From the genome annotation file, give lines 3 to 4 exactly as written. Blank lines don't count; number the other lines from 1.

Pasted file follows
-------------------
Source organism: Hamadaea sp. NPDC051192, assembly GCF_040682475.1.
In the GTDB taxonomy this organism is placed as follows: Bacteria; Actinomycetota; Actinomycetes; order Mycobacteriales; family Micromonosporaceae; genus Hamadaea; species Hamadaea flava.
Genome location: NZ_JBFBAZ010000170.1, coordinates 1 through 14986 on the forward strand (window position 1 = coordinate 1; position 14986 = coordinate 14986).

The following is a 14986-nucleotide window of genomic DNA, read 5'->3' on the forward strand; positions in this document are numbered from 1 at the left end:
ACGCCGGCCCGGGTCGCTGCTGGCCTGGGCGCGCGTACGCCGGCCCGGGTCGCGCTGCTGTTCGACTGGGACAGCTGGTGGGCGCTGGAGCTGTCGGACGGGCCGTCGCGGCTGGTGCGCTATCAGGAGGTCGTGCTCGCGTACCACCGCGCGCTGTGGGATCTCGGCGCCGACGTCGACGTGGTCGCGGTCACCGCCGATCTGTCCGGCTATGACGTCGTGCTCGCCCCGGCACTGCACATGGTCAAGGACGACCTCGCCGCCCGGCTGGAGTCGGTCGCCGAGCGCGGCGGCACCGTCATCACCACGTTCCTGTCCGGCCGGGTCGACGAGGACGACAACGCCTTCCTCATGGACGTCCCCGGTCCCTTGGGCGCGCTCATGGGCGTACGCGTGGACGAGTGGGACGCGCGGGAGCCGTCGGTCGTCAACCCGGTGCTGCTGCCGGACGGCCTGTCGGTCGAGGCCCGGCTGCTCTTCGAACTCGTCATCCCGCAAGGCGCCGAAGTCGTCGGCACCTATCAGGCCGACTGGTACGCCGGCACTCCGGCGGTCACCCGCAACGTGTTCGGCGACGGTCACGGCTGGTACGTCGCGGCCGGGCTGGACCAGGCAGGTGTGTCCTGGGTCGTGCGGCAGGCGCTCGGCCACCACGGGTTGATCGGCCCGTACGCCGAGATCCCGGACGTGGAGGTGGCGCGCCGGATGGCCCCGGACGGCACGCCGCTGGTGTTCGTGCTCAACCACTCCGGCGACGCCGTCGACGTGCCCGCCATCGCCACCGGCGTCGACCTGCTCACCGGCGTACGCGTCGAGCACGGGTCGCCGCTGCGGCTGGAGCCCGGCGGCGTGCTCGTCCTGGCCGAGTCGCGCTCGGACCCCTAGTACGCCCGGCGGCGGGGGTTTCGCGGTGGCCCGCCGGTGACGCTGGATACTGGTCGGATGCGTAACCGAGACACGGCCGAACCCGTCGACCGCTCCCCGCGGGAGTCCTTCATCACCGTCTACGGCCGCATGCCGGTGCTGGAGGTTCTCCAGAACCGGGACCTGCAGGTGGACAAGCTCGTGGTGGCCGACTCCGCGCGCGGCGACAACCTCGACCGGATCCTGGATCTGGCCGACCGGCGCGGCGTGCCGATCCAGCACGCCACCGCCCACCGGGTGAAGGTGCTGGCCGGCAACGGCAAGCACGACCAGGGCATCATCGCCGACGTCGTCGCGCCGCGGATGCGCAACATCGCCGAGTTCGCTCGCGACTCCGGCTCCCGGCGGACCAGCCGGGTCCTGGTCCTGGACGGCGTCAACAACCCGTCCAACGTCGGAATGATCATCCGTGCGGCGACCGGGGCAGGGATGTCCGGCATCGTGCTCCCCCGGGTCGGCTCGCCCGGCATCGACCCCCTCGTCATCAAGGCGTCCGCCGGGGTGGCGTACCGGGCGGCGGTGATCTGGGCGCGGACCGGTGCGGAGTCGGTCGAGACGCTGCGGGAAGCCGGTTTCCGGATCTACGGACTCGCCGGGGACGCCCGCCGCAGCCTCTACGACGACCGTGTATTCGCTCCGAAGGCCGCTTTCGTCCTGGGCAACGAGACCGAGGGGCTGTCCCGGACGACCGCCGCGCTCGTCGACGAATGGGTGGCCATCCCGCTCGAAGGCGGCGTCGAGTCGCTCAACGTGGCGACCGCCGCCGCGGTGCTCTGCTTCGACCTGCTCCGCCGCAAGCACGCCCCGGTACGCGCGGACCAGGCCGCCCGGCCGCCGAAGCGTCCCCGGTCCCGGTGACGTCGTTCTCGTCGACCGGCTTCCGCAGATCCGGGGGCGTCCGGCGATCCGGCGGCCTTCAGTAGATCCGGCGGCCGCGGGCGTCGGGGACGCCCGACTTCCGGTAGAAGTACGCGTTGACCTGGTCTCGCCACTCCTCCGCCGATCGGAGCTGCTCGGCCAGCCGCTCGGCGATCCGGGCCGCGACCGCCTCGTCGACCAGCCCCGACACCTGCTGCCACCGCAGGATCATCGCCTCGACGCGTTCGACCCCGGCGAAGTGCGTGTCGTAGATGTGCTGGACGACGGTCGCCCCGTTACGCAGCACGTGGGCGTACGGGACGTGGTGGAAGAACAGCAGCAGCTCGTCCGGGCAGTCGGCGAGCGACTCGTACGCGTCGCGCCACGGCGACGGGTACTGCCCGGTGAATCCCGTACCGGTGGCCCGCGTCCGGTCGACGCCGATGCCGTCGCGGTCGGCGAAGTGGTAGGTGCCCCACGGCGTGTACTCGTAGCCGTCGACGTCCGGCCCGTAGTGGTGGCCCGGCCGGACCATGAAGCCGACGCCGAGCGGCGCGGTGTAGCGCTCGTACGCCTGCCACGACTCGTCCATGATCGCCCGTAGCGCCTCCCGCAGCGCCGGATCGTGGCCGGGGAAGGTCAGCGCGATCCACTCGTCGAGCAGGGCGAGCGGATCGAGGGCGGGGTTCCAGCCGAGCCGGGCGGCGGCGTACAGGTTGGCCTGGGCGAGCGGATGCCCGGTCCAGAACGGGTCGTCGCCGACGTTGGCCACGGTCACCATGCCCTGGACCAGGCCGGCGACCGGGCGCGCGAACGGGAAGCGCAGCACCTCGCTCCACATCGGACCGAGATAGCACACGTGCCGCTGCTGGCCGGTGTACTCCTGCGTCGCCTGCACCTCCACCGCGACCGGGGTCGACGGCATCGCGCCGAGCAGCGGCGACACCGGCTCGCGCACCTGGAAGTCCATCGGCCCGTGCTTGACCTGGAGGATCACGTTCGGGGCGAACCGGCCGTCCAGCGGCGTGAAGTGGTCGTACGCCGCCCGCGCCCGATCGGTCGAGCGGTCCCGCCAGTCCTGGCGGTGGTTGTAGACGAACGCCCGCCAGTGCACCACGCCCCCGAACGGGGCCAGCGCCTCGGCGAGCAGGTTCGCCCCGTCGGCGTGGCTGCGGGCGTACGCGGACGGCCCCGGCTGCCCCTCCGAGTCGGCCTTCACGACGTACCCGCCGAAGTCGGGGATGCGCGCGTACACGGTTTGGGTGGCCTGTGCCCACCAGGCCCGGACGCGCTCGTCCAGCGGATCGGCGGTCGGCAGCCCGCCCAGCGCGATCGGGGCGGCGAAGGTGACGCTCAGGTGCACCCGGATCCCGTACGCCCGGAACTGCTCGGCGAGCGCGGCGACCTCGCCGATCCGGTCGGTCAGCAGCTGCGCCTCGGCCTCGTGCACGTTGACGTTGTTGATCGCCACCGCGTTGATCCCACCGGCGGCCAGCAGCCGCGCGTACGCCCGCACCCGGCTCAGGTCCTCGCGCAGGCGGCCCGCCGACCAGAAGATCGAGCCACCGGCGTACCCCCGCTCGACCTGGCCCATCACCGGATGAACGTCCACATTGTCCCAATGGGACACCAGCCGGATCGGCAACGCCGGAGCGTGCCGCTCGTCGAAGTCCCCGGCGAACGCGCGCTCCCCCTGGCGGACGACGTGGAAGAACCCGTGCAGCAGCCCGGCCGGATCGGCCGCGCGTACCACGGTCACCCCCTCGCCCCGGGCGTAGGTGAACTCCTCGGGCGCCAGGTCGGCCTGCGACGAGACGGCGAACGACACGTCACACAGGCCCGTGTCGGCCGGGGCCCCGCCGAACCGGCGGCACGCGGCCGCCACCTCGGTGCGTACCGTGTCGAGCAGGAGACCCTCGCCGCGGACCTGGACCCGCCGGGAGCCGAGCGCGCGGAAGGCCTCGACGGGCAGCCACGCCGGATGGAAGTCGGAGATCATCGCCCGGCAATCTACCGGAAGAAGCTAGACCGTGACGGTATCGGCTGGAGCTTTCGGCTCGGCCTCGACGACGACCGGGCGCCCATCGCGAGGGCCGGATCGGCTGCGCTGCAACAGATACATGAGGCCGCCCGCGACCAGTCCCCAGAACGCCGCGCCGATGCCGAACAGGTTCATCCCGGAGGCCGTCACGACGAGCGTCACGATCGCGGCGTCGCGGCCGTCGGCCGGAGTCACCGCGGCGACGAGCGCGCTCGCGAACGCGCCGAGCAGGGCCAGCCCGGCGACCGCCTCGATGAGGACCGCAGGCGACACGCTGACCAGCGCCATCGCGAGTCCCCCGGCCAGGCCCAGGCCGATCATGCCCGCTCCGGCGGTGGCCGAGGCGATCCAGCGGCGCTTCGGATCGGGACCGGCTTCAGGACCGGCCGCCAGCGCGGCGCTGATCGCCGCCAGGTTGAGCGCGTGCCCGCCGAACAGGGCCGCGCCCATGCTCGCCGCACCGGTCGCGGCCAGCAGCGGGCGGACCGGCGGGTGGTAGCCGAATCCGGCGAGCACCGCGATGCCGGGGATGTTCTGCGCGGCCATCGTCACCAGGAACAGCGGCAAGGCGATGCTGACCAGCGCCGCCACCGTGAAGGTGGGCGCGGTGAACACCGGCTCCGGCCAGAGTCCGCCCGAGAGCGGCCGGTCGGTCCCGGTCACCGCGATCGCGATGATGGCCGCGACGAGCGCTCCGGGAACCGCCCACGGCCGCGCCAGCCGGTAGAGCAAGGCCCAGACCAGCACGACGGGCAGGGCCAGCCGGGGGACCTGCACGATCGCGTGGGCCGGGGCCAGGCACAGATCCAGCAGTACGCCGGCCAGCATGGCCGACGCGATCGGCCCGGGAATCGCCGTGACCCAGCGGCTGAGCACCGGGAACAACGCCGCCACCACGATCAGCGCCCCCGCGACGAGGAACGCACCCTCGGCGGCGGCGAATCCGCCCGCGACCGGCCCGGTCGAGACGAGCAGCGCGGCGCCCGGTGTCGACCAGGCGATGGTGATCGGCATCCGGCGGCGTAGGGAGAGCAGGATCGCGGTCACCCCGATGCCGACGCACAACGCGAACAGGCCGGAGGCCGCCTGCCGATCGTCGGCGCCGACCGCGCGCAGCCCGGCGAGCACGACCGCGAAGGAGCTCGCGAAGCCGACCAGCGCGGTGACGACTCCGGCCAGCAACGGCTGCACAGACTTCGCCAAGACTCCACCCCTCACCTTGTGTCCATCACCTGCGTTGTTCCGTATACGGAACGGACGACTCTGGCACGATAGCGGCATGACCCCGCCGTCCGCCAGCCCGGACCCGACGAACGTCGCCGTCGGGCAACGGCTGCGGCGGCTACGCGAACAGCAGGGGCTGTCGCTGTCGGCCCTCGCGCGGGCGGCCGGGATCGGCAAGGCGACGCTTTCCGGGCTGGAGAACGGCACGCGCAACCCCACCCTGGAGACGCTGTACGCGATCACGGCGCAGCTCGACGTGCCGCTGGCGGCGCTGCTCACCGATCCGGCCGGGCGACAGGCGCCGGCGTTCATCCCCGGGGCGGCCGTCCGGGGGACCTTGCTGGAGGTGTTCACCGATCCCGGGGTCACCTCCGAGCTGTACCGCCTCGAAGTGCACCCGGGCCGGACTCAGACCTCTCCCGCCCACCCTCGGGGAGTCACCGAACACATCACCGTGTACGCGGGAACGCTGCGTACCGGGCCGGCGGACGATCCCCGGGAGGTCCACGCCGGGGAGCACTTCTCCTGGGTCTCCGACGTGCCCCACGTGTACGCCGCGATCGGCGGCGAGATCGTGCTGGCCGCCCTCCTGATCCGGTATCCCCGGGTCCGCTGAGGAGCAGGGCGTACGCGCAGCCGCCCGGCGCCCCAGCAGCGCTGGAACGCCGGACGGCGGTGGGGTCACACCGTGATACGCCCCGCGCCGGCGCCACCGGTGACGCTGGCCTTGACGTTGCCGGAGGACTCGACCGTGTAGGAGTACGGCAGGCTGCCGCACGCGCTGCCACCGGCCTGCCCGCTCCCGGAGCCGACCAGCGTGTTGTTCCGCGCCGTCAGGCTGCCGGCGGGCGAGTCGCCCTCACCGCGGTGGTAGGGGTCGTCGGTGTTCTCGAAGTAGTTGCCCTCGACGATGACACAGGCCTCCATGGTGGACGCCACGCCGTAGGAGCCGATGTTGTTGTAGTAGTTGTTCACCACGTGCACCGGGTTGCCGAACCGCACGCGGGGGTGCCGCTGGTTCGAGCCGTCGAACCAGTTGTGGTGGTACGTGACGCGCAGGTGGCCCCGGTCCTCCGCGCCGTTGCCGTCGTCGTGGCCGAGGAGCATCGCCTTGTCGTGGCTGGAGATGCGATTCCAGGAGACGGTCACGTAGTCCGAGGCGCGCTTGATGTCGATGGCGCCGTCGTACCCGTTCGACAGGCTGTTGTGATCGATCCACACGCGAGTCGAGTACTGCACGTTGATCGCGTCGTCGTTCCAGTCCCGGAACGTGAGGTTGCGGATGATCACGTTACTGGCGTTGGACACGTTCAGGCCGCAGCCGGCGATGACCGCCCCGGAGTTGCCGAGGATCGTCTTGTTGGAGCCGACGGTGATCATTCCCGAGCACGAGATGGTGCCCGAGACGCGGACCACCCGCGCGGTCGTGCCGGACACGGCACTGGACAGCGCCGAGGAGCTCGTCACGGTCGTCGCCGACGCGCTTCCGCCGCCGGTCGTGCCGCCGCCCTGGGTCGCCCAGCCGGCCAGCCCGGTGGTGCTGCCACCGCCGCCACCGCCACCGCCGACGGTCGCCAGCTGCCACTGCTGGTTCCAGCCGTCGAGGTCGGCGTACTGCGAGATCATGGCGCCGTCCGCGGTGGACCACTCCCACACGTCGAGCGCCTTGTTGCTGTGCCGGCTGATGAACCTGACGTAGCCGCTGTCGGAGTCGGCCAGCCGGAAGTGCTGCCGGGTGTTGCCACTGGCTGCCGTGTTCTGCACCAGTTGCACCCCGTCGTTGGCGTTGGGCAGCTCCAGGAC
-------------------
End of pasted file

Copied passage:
Genome location: NZ_JBFBAZ010000170.1, coordinates 1 through 14986 on the forward strand (window position 1 = coordinate 1; position 14986 = coordinate 14986).

The following is a 14986-nucleotide window of genomic DNA, read 5'->3' on the forward strand; positions in this document are numbered from 1 at the left end: